In spite of the fame Lydon gained from the Sex Pistols, which released several singles and one album, he's spent far more time with his subsequent band Public Image Limited, of which he's the sole long-term member. The group was very productive, releasing eight studio albums from 1978 through 1993, when it disbanded. Lydon flirted with Sex Pistols reunions beginning in the mid-1990s, and the band rerecorded "Anarchy in the UK" for the video game Guitar Hero III: Legends of Rock in 2007. Lydon revived Public Image in 2009, and to finance a new album (choosing to work without a label), he famously starred in a British TV ad for Country Life butter. For that, some criticized him for selling out.
"I don't care for naysayers," Lydon says. "All these times in my life when I really needed help and support, where the hell have they been? The record labels didn't drop me easily. They kept me on, but no money. A Catch-22 situation. It almost drove me out of making music completely."
He sees Superstar as an opportunity to move forward with multiple projects, including a new Public Image album to be recorded in England in the fall, the autobiography and a documentary.
"These are the only people that are offering me any help, in an industry I have done so much for," he says. "I am Johnny. I think I have opened a lot of doors and a lot of people's minds to how music could and should and would be made and produced and the possibilities. The industry managed to close all those doors in my face. And sign up people imitating me, and very badly at that. There it is, I live in a world full of mimics, and they're judging me. Don't judge me. Stop it, you load of Herods."
While Lydon jokes about the role, he immersed himself in the story prior to beginning rehearsals in New Orleans.
"Herod's character, from my estimation, is one jealous king who won't give it up. He's challenged by the mere presence of a character, which is called Jesus, who he absolutely despises. That makes [Herod] despisable.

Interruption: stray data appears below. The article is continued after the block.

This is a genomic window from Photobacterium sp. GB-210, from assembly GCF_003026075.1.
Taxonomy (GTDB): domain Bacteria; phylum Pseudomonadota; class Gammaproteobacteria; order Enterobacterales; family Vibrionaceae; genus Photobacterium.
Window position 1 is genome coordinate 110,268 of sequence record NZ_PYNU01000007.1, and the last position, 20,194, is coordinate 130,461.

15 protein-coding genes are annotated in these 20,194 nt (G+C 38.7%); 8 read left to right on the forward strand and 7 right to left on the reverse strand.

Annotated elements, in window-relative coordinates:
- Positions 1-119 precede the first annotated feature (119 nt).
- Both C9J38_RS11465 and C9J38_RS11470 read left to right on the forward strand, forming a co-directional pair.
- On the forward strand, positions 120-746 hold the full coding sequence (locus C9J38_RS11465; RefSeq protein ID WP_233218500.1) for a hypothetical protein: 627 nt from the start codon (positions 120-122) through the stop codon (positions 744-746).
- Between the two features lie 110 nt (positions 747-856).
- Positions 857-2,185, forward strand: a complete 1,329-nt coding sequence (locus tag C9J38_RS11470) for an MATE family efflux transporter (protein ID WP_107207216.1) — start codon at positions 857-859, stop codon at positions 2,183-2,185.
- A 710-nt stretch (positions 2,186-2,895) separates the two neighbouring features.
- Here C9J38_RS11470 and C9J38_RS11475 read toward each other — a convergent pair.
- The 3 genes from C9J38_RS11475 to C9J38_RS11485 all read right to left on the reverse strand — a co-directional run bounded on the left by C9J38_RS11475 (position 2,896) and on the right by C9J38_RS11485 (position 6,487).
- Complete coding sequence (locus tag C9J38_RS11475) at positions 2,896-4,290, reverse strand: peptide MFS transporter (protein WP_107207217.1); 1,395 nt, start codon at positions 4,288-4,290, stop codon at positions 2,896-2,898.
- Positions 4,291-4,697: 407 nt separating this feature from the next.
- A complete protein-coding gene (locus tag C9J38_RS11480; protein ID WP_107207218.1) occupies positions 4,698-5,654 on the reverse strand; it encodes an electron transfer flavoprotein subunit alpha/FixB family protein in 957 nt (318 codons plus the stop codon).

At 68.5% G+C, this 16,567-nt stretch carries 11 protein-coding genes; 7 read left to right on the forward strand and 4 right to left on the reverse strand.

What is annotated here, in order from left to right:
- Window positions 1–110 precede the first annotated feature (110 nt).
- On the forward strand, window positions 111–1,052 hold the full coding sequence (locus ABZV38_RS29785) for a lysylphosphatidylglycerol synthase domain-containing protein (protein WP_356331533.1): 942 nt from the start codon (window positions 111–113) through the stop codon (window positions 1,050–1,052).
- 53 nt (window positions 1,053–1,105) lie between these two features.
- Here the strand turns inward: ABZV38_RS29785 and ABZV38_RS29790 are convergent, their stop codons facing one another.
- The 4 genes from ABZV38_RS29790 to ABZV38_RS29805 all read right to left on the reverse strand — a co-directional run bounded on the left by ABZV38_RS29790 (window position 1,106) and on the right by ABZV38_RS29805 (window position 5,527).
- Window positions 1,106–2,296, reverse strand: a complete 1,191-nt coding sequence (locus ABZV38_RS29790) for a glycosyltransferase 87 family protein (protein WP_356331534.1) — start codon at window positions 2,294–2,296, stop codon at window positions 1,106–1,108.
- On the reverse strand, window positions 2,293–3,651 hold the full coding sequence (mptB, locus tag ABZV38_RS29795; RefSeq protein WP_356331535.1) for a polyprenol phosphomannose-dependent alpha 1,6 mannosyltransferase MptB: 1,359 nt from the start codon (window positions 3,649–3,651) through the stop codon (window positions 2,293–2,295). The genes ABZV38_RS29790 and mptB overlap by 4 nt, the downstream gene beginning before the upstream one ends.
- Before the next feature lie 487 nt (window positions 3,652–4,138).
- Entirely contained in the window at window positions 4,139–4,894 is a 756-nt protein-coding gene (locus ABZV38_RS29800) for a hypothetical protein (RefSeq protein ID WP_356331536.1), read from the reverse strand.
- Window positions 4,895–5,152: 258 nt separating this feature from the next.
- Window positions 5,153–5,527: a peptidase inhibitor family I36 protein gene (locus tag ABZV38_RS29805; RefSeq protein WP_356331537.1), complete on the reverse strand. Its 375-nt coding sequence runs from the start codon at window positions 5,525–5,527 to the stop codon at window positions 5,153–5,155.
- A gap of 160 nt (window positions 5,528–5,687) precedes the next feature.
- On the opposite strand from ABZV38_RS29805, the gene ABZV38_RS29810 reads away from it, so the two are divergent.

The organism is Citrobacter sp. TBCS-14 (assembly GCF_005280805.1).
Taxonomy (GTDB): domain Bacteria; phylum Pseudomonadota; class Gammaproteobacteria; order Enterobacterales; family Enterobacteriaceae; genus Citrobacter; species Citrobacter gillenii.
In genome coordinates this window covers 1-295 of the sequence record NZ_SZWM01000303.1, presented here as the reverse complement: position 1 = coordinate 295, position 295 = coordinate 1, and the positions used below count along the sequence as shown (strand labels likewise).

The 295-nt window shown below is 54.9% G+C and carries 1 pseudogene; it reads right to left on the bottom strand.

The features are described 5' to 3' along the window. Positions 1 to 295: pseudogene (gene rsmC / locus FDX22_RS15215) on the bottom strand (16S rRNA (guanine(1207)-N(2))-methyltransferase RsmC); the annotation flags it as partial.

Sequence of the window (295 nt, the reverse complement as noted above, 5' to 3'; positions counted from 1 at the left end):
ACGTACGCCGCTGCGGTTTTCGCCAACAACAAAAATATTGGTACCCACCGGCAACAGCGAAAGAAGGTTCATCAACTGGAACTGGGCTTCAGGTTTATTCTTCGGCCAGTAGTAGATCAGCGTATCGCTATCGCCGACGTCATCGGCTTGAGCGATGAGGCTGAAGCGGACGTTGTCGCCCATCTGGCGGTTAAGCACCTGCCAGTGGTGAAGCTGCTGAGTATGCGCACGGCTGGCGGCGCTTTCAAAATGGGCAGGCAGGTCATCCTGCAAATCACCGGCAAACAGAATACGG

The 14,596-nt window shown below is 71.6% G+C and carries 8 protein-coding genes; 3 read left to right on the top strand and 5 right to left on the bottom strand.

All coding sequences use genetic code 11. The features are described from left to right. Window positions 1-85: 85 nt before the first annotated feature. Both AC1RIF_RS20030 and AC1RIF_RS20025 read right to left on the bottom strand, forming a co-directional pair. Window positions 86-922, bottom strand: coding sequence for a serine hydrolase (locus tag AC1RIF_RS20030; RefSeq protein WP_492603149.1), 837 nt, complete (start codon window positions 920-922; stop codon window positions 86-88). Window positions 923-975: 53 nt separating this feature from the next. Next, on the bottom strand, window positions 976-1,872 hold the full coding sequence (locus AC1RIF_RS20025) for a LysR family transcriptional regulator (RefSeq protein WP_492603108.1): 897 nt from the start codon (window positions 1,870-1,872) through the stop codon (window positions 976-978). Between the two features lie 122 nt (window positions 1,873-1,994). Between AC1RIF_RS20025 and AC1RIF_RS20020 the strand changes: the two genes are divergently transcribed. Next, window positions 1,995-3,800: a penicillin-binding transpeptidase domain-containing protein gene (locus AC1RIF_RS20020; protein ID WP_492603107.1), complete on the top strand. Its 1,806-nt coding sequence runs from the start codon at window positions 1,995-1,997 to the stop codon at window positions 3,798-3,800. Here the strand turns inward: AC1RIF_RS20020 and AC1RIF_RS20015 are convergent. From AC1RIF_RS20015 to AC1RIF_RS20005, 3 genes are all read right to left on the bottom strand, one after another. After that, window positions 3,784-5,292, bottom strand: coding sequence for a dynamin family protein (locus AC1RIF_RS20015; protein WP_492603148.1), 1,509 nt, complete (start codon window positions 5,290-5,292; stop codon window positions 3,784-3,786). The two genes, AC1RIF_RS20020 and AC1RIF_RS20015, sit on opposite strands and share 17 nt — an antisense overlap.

"I think I would have done the same thing at the time. You can't take anyone on their word these days. And I think not then either. Everything is to be challenged. There's an element of spite in this Herod, while at the same time, he has a groveling smile to try to appease everyone."
In the musical, everyone from Judas and Magdalene to Pilate and Herod tries to size up Jesus and how and whether they want to be associated with him. The drama is frequently seen through Judas' eyes, and he is leery of Jesus' cultlike popularity. Pilate is less concerned with Jesus' identity than his own responsibility in quashing his appeal.
Lydon was a Catholic altar boy when he was young, and he's always been critical of organized religion. But he's sympathetic to Jesus' plight here.
"There is an acknowledgement in there that anyone who stands up for anything that is good or offers hope is the one that gets the worst kind of chastisement, and that's a great shame about the human race," Lydon says.
The drama of a misunderstood superstar is a burden Lydon seems destined to play out over and over, even in his real life. The last time he visited New Orleans, he was filming an episode of Johnny Lydon's Mega Bugs. It featured a segment on termites eating up French Quarter buildings. Lydon likes New Orleans, but this was his strongest memory of the city.
"There's an autograph shop in the French Quarter," he says. "I went in there and they had a fake Johnny Rotten autograph on Never Mind the Bollocks. I told them so. They were furious; they asked me to leave.
"I said, 'Look, I think I am the expert on this one.' I was more than prepared to give them a proper one, but they weren't prepared to go out and buy the record.
"It's hilarious. They'd rather sell the fake one then deal with the reality. That kind of sums up the world for me."